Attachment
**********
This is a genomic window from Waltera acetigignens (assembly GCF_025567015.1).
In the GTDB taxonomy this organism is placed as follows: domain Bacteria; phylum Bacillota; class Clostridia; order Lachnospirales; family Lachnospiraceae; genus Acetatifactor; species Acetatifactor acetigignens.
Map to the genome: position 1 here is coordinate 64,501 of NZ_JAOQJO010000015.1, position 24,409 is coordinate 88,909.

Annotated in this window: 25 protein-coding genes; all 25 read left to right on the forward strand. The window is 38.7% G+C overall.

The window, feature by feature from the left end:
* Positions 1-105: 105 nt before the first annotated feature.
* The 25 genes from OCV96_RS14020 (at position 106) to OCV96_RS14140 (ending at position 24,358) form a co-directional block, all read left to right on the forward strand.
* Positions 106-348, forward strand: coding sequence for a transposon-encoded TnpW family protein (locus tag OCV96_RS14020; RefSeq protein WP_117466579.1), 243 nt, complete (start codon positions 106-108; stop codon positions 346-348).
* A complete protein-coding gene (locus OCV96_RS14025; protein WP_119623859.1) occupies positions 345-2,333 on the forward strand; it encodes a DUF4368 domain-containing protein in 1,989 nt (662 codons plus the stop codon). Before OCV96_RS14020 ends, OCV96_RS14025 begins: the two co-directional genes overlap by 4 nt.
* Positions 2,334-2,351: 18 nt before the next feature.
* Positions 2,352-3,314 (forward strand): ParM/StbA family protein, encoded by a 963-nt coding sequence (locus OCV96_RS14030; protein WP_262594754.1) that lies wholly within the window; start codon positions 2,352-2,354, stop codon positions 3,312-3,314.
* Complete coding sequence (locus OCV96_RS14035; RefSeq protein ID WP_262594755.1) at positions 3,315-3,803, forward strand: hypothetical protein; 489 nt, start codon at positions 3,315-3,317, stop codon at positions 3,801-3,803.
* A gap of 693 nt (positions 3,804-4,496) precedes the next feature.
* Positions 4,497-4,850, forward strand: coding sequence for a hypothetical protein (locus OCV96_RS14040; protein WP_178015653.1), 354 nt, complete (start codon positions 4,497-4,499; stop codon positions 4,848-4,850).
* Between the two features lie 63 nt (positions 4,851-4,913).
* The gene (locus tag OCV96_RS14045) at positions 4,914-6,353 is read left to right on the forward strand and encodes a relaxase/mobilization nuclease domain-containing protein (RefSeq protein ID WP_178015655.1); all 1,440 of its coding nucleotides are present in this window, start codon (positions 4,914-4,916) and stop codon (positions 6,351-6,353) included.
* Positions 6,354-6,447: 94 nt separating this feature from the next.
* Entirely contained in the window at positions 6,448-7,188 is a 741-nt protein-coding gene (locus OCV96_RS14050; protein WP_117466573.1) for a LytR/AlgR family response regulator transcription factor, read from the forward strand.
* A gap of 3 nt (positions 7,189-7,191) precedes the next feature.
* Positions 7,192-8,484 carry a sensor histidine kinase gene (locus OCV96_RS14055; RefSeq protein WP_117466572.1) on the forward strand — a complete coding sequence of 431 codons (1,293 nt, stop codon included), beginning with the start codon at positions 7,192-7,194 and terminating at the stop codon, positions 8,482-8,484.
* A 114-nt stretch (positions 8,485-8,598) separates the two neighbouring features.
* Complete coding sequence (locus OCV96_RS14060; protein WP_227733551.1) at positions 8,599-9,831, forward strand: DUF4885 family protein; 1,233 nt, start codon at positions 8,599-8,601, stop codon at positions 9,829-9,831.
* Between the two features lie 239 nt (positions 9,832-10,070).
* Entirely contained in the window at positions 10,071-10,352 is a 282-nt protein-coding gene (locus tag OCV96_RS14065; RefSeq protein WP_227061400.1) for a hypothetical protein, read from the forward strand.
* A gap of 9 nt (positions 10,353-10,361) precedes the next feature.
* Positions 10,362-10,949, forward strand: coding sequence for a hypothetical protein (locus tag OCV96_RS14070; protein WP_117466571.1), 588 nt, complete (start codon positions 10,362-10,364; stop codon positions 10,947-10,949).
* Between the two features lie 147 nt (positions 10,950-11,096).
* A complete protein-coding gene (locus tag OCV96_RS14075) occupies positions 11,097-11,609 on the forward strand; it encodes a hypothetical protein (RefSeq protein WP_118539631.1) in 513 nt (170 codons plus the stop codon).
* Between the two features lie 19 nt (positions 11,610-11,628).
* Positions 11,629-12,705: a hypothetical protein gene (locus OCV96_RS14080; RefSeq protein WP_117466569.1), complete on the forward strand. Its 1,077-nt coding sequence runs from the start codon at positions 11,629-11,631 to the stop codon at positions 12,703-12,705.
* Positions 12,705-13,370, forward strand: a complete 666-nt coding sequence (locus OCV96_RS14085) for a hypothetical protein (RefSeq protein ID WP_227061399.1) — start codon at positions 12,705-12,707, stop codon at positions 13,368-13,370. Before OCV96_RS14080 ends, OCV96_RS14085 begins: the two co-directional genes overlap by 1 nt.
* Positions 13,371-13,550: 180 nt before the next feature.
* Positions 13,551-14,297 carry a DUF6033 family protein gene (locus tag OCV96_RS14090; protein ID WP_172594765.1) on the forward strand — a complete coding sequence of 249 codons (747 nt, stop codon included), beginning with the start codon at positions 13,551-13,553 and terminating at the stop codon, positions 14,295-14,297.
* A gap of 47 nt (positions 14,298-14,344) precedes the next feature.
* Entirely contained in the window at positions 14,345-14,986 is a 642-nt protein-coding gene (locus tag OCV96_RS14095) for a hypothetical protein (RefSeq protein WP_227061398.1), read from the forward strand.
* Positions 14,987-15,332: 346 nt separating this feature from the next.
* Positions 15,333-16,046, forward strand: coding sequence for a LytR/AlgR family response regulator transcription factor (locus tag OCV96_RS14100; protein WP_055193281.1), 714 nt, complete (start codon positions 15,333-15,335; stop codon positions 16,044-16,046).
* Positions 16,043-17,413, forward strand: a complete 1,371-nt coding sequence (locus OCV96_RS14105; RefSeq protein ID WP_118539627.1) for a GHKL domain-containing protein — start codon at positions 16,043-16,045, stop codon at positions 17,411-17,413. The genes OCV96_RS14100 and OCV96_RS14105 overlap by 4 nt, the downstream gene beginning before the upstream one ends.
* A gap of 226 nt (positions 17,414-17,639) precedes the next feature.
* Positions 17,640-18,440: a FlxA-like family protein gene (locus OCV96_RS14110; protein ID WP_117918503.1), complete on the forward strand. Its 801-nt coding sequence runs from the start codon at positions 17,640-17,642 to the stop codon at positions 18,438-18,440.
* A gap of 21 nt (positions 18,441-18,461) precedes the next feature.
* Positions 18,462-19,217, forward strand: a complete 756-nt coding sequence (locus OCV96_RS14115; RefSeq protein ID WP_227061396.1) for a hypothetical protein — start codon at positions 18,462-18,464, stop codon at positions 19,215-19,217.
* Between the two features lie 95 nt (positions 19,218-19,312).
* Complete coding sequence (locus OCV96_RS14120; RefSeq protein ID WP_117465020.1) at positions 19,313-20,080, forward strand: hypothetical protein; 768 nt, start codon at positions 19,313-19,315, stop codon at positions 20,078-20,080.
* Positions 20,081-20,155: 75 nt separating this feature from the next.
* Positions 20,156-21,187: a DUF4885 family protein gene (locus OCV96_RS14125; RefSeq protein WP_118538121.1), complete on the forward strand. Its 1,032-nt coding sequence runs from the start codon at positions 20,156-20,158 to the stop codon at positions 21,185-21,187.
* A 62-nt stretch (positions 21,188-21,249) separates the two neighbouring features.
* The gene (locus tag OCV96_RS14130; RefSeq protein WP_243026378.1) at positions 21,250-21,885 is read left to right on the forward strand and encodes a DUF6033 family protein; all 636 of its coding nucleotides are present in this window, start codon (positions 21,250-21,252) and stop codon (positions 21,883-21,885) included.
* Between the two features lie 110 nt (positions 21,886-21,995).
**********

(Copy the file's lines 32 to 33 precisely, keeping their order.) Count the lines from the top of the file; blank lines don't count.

* Positions 13,371-13,550: 180 nt before the next feature.
* Positions 13,551-14,297 carry a DUF6033 family protein gene (locus tag OCV96_RS14090; protein ID WP_172594765.1) on the forward strand — a complete coding sequence of 249 codons (747 nt, stop codon included), beginning with the start codon at positions 13,551-13,553 and terminating at the stop codon, positions 14,295-14,297.